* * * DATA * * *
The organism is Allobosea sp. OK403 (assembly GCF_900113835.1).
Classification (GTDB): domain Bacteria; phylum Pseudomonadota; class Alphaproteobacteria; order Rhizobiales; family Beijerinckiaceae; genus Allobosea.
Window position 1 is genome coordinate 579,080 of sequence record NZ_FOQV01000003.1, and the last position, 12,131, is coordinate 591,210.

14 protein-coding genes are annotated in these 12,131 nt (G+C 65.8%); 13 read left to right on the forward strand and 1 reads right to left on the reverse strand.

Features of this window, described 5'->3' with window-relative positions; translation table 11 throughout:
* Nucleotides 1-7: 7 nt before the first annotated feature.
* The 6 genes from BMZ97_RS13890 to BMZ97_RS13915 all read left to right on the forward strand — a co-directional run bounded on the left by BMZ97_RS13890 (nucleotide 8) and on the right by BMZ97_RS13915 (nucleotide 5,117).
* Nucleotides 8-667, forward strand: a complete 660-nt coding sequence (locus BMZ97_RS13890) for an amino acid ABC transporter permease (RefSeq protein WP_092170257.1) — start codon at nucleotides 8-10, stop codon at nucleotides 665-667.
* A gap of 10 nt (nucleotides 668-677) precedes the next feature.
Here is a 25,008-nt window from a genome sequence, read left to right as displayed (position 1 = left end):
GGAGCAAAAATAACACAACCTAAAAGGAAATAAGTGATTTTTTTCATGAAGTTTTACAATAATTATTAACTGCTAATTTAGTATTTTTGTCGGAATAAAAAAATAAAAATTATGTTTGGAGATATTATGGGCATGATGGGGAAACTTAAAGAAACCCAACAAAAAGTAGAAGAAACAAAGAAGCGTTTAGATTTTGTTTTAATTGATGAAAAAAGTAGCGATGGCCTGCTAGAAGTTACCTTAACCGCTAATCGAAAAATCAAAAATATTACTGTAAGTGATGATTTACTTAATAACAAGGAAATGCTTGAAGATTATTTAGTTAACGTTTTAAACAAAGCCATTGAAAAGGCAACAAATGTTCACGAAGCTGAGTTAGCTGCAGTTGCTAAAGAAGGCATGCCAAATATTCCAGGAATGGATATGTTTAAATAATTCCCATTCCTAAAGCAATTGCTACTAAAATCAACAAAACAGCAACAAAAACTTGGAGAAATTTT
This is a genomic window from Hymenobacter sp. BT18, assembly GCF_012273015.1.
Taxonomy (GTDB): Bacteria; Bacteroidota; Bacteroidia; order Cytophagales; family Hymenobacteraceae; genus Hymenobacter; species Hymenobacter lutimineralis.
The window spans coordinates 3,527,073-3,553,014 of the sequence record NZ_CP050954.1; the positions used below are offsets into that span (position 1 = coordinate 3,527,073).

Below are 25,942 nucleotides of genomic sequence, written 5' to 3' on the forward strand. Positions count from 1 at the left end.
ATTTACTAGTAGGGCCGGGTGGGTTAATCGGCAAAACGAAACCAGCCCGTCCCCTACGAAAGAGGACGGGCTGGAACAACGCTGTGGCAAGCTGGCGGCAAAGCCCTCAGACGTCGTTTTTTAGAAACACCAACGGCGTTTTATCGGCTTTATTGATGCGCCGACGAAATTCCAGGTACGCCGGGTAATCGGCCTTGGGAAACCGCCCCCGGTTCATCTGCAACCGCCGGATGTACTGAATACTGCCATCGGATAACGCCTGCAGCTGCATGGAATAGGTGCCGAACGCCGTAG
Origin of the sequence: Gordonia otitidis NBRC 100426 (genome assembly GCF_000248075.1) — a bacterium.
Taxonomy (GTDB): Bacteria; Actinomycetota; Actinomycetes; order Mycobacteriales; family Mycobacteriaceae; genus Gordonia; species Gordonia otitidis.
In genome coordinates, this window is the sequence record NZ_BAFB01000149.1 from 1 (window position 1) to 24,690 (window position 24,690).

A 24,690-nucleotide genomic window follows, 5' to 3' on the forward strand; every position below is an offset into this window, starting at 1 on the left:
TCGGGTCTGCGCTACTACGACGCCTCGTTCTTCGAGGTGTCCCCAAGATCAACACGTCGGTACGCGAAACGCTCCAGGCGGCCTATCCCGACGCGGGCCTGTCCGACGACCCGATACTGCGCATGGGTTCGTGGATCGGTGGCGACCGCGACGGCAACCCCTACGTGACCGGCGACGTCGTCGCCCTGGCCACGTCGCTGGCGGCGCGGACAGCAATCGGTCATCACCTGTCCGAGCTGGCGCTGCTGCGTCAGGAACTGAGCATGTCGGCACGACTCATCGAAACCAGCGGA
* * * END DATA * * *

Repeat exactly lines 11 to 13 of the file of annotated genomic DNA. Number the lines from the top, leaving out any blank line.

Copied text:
GGAGCAAAAATAACACAACCTAAAAGGAAATAAGTGATTTTTTTCATGAAGTTTTACAATAATTATTAACTGCTAATTTAGTATTTTTGTCGGAATAAAAAAATAAAAATTATGTTTGGAGATATTATGGGCATGATGGGGAAACTTAAAGAAACCCAACAAAAAGTAGAAGAAACAAAGAAGCGTTTAGATTTTGTTTTAATTGATGAAAAAAGTAGCGATGGCCTGCTAGAAGTTACCTTAACCGCTAATCGAAAAATCAAAAATATTACTGTAAGTGATGATTTACTTAATAACAAGGAAATGCTTGAAGATTATTTAGTTAACGTTTTAAACAAAGCCATTGAAAAGGCAACAAATGTTCACGAAGCTGAGTTAGCTGCAGTTGCTAAAGAAGGCATGCCAAATATTCCAGGAATGGATATGTTTAAATAATTCCCATTCCTAAAGCAATTGCTACTAAAATCAACAAAACAGCAACAAAAACTTGGAGAAATTTT
This is a genomic window from Hymenobacter sp. BT18, assembly GCF_012273015.1.
Taxonomy (GTDB): Bacteria; Bacteroidota; Bacteroidia; order Cytophagales; family Hymenobacteraceae; genus Hymenobacter; species Hymenobacter lutimineralis.